Changes in behavior as a result of this transition will be numerous. Organizations will need effective communication plans to educate employees about the new ‘rules of the road’ in a more distributed structure. Human Resources, Corporate Communications, and office managers at-large will be charged with leading the dialogue, which will undoubtedly place a renewed focus on employee engagement and cultural connectivity. Recreating opportunities for spontaneity and innovation will be paramount. Yet, a remote workforce does offer intriguing possibilities, not the least of which is talent attraction across a broader geographic area.
Posit #3: History will identify this pandemic as the chief accelerant that ushered in new technological catalysts for innovation and workplace productivity.
By now, it seems evident that remote work is feasible for many organizations. This is due, in large part, to a robust technological infrastructure, including broadly available wi-fi and cloud computing. While this is encouraging from a resiliency perspective, many companies are now uncovering new gaps in their technological arsenal. For instance, can the average organization honestly claim to have seamlessly replicated the in-office whiteboard, maker space, research lab, or full-scale reprographics function for remote workers? While these are surmountable obstacles, there may be a lag in accessing substitutes, thus hampering productivity for a time. Behaviorally, organizations (and opportunistic ophthalmology practices) must also consider the mental fatigue and eye strain brought about by our full days of screen sharing (and staring).
In today’s world, if necessity is the mother of invention, technology might reasonably be considered the midwife. With increased remote work extending into the future, organizations will be pressed to upgrade their toolkit. Teams will need reliable ways to edit documents collaboratively and in real time. Innovators will need to virtually replicate war rooms, brainstorming sessions, and hackathon formats. While Zoom’s user friendliness helped it quickly emerge as a video conferencing front-runner during this crisis, it may yet be outpaced by broader functionality from other platforms. Organizations must continue to adopt innovative technology if they are to avoid a similar trajectory.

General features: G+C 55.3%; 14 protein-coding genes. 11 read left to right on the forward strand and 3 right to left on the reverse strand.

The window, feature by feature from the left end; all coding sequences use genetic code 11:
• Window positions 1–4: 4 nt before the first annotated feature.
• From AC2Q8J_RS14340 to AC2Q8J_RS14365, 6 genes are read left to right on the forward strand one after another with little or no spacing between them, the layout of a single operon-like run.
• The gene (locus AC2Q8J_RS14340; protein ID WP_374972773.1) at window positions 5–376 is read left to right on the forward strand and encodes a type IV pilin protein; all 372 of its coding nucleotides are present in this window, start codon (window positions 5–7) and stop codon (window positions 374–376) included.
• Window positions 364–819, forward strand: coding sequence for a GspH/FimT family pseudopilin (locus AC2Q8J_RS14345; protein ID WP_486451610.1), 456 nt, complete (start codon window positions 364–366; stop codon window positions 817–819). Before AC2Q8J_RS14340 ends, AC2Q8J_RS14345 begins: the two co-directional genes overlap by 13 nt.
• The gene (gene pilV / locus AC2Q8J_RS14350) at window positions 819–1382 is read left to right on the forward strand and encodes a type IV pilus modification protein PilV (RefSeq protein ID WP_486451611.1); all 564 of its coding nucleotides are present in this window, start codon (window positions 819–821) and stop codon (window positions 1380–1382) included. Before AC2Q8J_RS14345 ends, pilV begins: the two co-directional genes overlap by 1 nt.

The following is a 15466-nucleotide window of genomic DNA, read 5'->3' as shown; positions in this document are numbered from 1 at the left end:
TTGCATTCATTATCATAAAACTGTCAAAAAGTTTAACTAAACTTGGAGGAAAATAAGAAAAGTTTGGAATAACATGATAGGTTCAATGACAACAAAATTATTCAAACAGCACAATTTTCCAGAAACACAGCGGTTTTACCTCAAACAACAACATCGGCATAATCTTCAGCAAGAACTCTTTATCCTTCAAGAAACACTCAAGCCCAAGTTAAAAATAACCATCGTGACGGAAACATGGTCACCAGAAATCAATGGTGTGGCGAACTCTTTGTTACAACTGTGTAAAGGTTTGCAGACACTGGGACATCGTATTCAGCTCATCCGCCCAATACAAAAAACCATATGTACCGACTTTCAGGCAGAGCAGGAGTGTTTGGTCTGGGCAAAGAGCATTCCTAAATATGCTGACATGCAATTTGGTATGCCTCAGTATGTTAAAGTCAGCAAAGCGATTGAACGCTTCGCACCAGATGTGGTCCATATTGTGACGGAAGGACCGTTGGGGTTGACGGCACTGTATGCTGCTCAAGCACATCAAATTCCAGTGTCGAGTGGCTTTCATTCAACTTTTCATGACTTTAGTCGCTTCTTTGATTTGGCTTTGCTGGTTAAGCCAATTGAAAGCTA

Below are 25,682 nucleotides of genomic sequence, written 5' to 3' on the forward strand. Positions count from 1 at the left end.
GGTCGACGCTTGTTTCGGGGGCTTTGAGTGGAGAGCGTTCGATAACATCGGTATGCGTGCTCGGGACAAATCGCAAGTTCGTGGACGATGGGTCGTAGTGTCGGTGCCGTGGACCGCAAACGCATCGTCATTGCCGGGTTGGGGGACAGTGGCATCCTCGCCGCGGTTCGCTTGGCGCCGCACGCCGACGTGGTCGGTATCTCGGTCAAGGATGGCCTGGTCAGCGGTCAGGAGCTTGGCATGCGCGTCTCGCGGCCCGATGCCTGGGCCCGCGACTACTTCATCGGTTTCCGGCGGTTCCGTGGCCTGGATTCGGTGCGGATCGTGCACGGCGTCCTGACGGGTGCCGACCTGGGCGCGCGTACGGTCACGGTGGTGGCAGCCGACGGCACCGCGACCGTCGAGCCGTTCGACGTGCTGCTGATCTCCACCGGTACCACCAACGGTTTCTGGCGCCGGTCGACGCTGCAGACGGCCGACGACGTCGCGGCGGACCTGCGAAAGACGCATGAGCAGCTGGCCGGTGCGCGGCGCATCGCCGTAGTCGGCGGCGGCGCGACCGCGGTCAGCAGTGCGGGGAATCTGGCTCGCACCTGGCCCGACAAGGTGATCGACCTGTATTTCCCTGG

In addition to increased mobility, other real and permanent changes to the future workplace appear inevitable. COVID-19 has forced us to rethink everything from the clothes we wear to work (pajamas, for many), to the quality of the indoor air we breathe and the cleanliness of the surfaces we touch. Moving forward, the metrics and regulations governing our old status quo will be recalibrated. Indoor air quality, for one, will be heavily scrutinized. Cleanliness standards that were once aspirational will now be absolute. Other areas of focus will include touch-free systems, automated elevator control, more responsive lighting, and seamless coordination through Internet of Things (IoT) networks. Still more opportunities for innovation may result from lessons learned over the coming months.
In the end, our overnight shift to a remote work state may pose more questions than it answers. How do we preserve our sense of community when apart? Why haven’t we been doing this all along? Should we endeavor to return to ‘normal’ when the situation is resolved, or is this crisis a wake-up call in disguise?
Wake-up call indeed! With what we know now, we cannot, in good conscience, return to business as usual. The age of the empowered worker has arrived, and the evolving workplace ecosystem must rise to the challenge. With luck, we can lay the groundwork for a more resilient future – one in which we have less reliance on that crystal ball.